Date of Award

2015

Document Type

Open Access Dissertation

Department

School of Hotel, Restaurant and Tourism Management

Sub-Department

Hospitality Management

First Advisor

Simon Hudson

Abstract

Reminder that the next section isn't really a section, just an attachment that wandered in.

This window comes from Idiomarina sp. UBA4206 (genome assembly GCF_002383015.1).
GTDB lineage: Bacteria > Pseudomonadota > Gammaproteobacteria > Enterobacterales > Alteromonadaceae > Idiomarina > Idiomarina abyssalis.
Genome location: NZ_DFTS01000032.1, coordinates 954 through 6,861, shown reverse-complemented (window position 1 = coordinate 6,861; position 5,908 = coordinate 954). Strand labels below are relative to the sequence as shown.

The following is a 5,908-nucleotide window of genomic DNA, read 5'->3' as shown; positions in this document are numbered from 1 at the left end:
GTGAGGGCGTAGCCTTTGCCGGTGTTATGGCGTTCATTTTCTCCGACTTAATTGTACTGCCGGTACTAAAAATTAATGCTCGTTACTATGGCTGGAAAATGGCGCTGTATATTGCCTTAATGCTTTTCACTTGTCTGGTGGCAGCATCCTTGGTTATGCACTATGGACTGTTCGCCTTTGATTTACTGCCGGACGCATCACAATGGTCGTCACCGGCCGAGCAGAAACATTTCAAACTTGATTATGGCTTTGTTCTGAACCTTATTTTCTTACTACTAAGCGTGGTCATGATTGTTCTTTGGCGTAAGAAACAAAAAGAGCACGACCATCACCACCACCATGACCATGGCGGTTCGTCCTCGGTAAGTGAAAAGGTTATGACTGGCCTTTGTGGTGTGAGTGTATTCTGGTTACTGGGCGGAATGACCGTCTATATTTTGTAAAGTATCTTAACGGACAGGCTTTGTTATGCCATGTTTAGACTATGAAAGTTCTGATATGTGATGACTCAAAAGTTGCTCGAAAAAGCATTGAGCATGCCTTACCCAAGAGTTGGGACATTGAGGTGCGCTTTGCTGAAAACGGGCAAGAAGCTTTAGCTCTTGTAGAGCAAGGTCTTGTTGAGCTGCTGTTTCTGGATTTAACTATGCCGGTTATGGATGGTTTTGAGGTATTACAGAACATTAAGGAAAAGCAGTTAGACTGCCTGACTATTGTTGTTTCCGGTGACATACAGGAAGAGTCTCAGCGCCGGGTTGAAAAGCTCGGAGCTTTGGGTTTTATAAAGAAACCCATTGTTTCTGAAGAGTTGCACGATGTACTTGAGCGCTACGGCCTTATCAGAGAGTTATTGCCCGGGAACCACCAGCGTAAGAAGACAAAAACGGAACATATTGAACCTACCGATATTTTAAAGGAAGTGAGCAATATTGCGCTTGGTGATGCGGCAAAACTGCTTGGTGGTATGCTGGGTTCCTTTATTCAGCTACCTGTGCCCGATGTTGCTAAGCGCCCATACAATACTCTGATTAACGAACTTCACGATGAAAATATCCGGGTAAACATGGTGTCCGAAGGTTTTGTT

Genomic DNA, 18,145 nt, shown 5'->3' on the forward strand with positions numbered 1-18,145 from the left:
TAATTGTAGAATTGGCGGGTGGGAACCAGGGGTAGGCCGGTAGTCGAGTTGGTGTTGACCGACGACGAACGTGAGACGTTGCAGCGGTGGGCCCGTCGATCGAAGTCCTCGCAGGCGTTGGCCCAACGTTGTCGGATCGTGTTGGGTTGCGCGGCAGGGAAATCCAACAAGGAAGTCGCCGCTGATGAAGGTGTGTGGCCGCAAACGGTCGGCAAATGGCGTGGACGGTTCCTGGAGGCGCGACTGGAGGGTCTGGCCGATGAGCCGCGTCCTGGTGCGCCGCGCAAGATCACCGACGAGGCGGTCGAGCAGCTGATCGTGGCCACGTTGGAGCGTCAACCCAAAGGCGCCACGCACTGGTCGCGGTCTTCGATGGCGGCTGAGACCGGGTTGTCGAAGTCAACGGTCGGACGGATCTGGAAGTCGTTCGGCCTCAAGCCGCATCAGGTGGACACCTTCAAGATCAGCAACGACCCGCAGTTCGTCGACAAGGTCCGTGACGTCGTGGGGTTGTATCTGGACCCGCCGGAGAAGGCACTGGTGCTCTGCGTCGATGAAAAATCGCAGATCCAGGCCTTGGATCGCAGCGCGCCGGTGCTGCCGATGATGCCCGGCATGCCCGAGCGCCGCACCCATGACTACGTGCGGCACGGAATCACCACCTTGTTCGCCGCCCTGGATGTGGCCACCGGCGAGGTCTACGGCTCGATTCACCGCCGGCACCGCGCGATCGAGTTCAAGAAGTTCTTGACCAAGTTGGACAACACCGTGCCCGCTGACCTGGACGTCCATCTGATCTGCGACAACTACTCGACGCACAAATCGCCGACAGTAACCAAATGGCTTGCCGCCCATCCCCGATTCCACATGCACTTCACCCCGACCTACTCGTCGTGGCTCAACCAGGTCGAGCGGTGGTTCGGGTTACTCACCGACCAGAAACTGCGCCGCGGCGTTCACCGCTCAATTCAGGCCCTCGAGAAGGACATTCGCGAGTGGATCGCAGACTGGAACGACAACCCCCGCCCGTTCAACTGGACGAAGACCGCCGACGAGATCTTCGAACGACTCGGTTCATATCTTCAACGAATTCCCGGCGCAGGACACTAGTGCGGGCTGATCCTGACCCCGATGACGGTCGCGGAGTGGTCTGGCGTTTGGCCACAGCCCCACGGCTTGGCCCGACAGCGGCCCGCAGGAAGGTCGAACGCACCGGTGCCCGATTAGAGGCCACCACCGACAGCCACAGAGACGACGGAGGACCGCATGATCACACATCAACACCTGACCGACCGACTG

Wellness tourism as a subsector is differentiated in terms of the pursuit and enhancement of wellbeing. Wellness itself is defined as holistic wellbeing and optimal psychological states. Enhanced wellbeing is cited as the motivation and outcome of travel and in terms of dedicated infrastructure, services, and amenities at destinations. Yet enhanced wellbeing following a wellness vacation is typically assumed rather than assessed. While tourism studies have focused on wellbeing as the outcome of leisure travel, a theoretical framework that might be adapted to assess wellbeing following a stay at a wellness facility was not apparent. The majority of tourism studies used quality-of-life indicators with broad categories such as work, family, or leisure satisfaction to measure aggregate changes pre and post vacation. Elements or conditions of the vacations themselves were not typically considered. This dissertation considered wellbeing as the outcome of a stay at a wellness facility based on Self-Determination Theory (SDT). Applied SDT studies have demonstrated direct precursors to psychological wellbeing as well as a link between wellbeing and program design in the context of health behavior change and educational settings. Applicability of SDT in the context of a wellness facility was determined through site visits, interviews with management staff, and two focus group sessions. Wellbeing was then measured in pre and post wellness vacation survey studies. Two structural vi equation models were also estimated based on SDT constructs namely: autonomy support, mindfulness, autonomous self-regulation, competence and relatedness. Models were tested separately for focal points of the program, namely diet and exercise. Study results suggest that a wellness facility significantly impacts wellbeing, especially enhanced vitality and positive affect. Precursors to enhanced psychological wellbeing in the context of the wellness facility were all significant. Although autonomy support did not appear to have a bearing on autonomous self-regulation as proposed in theory, it did have a direct impact on wellbeing. Autonomous self-regulation and competence demonstrated a strong association, consistent with prior studies. Mindfulness had a strong impact on competence with respect to diet and on autonomous self-regulation with respect to exercise. Practical and managerial implications were also considered.

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